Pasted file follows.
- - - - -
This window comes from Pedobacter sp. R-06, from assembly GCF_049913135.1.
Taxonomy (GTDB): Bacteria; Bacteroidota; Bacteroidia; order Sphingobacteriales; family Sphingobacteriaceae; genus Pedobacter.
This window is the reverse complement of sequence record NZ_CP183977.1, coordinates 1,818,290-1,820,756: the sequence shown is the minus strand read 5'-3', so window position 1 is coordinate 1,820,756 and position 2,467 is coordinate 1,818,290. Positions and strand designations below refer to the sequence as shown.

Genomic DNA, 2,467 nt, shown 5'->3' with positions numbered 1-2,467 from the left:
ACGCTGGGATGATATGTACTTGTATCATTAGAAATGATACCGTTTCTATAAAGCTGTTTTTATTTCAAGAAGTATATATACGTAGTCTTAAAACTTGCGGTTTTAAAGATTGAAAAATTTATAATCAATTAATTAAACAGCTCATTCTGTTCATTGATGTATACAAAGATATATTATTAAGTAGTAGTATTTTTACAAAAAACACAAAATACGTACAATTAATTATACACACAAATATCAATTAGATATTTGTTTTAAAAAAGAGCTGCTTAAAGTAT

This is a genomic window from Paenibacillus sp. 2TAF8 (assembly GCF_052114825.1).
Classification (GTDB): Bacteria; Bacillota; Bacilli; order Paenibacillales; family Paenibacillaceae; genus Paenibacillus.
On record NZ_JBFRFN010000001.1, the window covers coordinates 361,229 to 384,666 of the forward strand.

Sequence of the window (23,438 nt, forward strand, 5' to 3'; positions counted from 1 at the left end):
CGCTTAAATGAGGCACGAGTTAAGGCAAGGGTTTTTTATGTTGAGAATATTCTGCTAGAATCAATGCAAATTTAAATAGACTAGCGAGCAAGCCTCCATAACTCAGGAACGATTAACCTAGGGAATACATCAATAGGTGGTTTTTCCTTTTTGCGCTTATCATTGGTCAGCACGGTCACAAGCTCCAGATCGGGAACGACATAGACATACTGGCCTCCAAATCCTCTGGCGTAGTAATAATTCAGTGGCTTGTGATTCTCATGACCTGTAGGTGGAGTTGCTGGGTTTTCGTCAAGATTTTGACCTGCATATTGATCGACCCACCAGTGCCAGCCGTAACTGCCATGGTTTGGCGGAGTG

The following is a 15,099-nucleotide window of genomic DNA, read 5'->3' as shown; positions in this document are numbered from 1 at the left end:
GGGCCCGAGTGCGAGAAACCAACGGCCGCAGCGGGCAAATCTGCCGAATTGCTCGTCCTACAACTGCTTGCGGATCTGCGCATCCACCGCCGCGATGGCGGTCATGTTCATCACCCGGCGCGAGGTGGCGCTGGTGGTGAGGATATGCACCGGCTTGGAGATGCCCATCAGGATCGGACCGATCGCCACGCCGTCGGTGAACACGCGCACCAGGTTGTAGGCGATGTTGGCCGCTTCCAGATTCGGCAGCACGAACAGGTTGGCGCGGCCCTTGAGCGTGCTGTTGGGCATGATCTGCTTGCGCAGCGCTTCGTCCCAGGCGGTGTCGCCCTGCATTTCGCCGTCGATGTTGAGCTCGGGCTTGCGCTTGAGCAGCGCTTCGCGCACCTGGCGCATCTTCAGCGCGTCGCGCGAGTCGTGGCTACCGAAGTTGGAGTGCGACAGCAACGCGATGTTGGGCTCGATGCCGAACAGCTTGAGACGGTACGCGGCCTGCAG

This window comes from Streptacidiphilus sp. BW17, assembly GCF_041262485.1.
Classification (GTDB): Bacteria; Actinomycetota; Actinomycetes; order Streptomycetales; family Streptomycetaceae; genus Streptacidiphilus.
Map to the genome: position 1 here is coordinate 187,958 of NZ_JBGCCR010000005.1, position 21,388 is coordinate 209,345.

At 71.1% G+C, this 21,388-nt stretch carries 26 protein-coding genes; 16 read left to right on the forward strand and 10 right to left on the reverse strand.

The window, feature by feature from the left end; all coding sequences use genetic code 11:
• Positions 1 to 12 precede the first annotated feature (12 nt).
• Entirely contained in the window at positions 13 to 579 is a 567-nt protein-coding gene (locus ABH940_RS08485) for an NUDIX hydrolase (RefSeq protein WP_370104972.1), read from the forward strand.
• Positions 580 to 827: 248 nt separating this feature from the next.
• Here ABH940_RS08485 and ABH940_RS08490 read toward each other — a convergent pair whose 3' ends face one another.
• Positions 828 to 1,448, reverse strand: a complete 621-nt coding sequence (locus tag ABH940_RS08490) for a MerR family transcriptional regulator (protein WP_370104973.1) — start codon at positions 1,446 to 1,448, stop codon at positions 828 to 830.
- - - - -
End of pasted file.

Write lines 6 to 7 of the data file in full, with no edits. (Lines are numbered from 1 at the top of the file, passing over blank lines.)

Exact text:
This is a genomic window from Paenibacillus sp. 2TAF8 (assembly GCF_052114825.1).
Classification (GTDB): Bacteria; Bacillota; Bacilli; order Paenibacillales; family Paenibacillaceae; genus Paenibacillus.